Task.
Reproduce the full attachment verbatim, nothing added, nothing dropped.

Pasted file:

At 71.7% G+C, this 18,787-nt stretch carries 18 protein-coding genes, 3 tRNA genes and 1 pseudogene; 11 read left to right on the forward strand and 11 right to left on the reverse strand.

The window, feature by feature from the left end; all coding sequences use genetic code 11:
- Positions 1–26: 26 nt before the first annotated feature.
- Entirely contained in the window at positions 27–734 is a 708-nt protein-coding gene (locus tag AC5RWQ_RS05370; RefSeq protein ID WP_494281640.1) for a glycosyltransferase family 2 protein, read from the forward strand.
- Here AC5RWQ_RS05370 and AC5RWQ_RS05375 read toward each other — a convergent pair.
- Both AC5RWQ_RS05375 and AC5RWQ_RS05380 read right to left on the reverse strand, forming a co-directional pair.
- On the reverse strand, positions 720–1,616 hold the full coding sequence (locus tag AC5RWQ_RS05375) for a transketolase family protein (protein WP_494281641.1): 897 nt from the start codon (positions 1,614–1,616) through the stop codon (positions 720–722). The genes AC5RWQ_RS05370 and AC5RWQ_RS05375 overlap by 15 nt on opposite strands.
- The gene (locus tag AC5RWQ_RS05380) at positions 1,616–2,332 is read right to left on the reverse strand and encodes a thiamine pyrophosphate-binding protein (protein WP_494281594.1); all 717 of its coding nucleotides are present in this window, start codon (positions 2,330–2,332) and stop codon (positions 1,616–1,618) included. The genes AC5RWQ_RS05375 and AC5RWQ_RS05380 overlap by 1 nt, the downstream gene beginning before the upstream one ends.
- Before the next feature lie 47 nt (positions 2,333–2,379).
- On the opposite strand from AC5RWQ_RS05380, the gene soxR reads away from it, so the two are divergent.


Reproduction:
At 71.7% G+C, this 18,787-nt stretch carries 18 protein-coding genes, 3 tRNA genes and 1 pseudogene; 11 read left to right on the forward strand and 11 right to left on the reverse strand.

The window, feature by feature from the left end; all coding sequences use genetic code 11:
- Positions 1–26: 26 nt before the first annotated feature.
- Entirely contained in the window at positions 27–734 is a 708-nt protein-coding gene (locus tag AC5RWQ_RS05370; RefSeq protein ID WP_494281640.1) for a glycosyltransferase family 2 protein, read from the forward strand.
- Here AC5RWQ_RS05370 and AC5RWQ_RS05375 read toward each other — a convergent pair.
- Both AC5RWQ_RS05375 and AC5RWQ_RS05380 read right to left on the reverse strand, forming a co-directional pair.
- On the reverse strand, positions 720–1,616 hold the full coding sequence (locus tag AC5RWQ_RS05375) for a transketolase family protein (protein WP_494281641.1): 897 nt from the start codon (positions 1,614–1,616) through the stop codon (positions 720–722). The genes AC5RWQ_RS05370 and AC5RWQ_RS05375 overlap by 15 nt on opposite strands.
- The gene (locus tag AC5RWQ_RS05380) at positions 1,616–2,332 is read right to left on the reverse strand and encodes a thiamine pyrophosphate-binding protein (protein WP_494281594.1); all 717 of its coding nucleotides are present in this window, start codon (positions 2,330–2,332) and stop codon (positions 1,616–1,618) included. The genes AC5RWQ_RS05375 and AC5RWQ_RS05380 overlap by 1 nt, the downstream gene beginning before the upstream one ends.
- Before the next feature lie 47 nt (positions 2,333–2,379).
- On the opposite strand from AC5RWQ_RS05380, the gene soxR reads away from it, so the two are divergent.